Symbolism Of The Cross


These days known to Christians as Holy Week lead to a commemoration of the crucifixion and resurrection of Jesus. The meaning of the Christian Cross is a particular focus of attention.

The sign of the cross is perhaps about as universal a symbol as can be found throughout human history. The simple crossing of two lines at right angles can be traced to the earliest periods of human civilization, both as a work of art and as a religious symbol.

The recognition of this symbol begins with nature itself. Walking in a natural setting, one is struck by how often fallen sticks or plant patterns form a cross. The cross in the dogwood flower is well recognized. One summer driving to Flagstaff I stopped and took a photo of a tree struck by lightning. It had been blasted into the shape of a cross. When one looks at the sun or at stars through haze, their light often forms a cross in the sky. Also, a cross-like pattern is visible in the sun's corona during solar eclipses.

It was inevitable for the cross to become the religious symbol for sun-worshippers from earliest times. Crosses in petroglyphs from as early as 2500 B.C. have been found and are interpreted as representing the Sun or Sky-deity. They are in two forms: + and X. In ancient Chaldea or Babylon (Iraq today), the cross was used as an emblem for the pagan sun god Tammuz. In Babylon, headbands were worn covered with the design of the cross. The ancient Egyptians also used this cross as a symbol for the sun god. As early as the 15th century B.C., Egyptians were wearing the cross symbol on a necklace. For ancient astrologers, an encircled cross became known as "a solar wheel."

The sign of the cross was used in many ways by different civilizations throughout history. The Egyptian ANKH symbol, which roughly images a form of the cross, is in fact the shape of ancient latchkeys. This simple key was able to open a door latched from the inside. Opening a door readily became the symbol for proceeding to life after death, and so the latchkey became the symbol in Egypt for a key to the afterlife. It is not to be seen as a form of cross symbolism.

Another ancient form of the cross is the swastika, its crossbar representing the sun's rays, and the points representing the four sacred directions.

For Native Americans, the symbol seemed to originate from weaving. The warp and weft of woven baskets or blankets produce all sorts of stars, swastikas, and whirlwind designs. The swastika is not only a Southwest Indian design, but it seems to be found universally. In basket weaving, it results when the ends of a simple cross design are turned either right or left, depending on the direction of the weaving.

Another familiar form of the cross is the German Iron Cross. It was a military decoration originating during the Napoleonic Wars. Hitler renewed the use of the Iron Cross in 1939, and superimposed the Nazi swastika at its center. It became prohibited in post-war Germany, but was taken up by neo-Nazi hate groups.

The cross as a Christian symbol has an interesting history. The first emperor of Rome to profess the Christian faith was Constantine, and he used as an emblem the Cross superimposed on the sun. Historians say Constantine was a worshiper of the sun, and probably took this symbol from the Babylonian sun god Tammuz, which he had encountered during his conquests in the East. He claimed to have a vision of this symbol in the year 314 A.D., and after that the Roman coins often carried it. Constantine used the symbol as a rallying sign to motivate his troops rather than as a symbol of devotion to Jesus Christ. In this way, both pagans and Christians among his troops were united by a common symbol for their ideas of God. He issued an edict in 321 A.D. that Sunday was to be kept as the holy day and stated in the edict it was because that was the "venerable day of the Sun."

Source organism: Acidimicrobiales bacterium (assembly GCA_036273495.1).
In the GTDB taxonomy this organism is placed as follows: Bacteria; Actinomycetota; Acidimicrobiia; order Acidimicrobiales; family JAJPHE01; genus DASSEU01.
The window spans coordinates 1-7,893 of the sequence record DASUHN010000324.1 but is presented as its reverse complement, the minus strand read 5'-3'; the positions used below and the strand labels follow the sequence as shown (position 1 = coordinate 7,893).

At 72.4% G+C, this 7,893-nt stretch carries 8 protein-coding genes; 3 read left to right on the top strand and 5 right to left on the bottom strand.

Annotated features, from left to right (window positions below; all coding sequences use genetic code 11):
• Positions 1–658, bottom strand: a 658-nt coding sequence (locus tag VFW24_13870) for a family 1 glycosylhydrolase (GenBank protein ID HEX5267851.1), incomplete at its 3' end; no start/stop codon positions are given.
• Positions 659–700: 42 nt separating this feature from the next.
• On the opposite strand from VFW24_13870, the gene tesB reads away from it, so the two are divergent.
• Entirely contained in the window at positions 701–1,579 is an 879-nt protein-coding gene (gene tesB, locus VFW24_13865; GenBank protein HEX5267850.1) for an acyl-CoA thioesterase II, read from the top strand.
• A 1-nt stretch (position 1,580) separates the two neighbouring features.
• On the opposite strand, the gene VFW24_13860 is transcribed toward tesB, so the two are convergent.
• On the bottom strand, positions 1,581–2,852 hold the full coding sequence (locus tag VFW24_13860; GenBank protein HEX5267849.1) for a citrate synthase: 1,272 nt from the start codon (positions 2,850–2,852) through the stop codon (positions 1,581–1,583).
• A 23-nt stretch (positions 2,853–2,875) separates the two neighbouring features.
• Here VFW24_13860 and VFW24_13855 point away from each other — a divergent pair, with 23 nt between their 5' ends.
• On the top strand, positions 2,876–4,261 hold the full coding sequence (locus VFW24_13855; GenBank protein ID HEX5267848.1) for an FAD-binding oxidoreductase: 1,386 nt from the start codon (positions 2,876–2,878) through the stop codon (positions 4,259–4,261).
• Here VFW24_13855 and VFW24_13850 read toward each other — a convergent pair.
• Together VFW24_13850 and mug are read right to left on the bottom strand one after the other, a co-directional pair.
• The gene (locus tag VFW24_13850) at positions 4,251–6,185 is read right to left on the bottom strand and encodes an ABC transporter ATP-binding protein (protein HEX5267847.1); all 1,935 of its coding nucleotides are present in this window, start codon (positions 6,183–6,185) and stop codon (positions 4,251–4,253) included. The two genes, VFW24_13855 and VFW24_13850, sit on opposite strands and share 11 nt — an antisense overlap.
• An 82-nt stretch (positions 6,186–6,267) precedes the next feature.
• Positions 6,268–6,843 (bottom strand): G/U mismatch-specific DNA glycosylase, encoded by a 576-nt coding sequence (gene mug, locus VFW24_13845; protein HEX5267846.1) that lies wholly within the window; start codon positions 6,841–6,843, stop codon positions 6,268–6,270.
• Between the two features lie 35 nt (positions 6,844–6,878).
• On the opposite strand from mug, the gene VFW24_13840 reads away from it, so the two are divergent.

Constantine's army also developed another version of the cross, which later Christians named the Chi-Rho, representing the first two letters of the name Christos. Constantine also adopted this emblem as an imperial ensign.

The symbol of the cross was later introduced into the church primarily because of Constantine. However, it has endeared itself to Christians everywhere, and is so powerful a symbol that it represents the Christian faith for most people who believe in Jesus Christ.

The cross is not to be looked upon superstitiously, as though wearing one or worshipping before it brings "good luck" or has magical powers in itself. The symbolism it carries for Christians is that "Christ died for our sins," a phrase that takes most of us a lifetime to fully appreciate and understand.

For many Christians the empty Cross, rather than the crucifix, proclaims the resurrection of Jesus and the power of God to overcome death. The Cross has come to symbolize the essence of the Christian way of life, that is the giving of one's life for others in self-sacrifice. Christians wear the cross not only to proclaim their faith, but also the mission Jesus gave them. He said, "If anyone would come after me, he must deny himself and take up his cross and follow me." (Matthew 16:24; Mark 8:34)

Throughout the New Testament the term "the cross" is seldom used to refer to the actual means of Christ's crucifixion. More often it refers to the meaning of Jesus' sacrificial death, the unconditional love of God for his children, and the way of life prescribed for the faithful. In other words, the use of the cross both in teaching and in art brings together several fundamental Christian concepts in powerful symbolic form. In many of our churches a hymn is sung with this chorus: "Lift high the cross, the love of Christ proclaim, Till all the world adore his scared name."

Obviously, most Christian congregations of Payson seek to do just that as they "lift high the cross."

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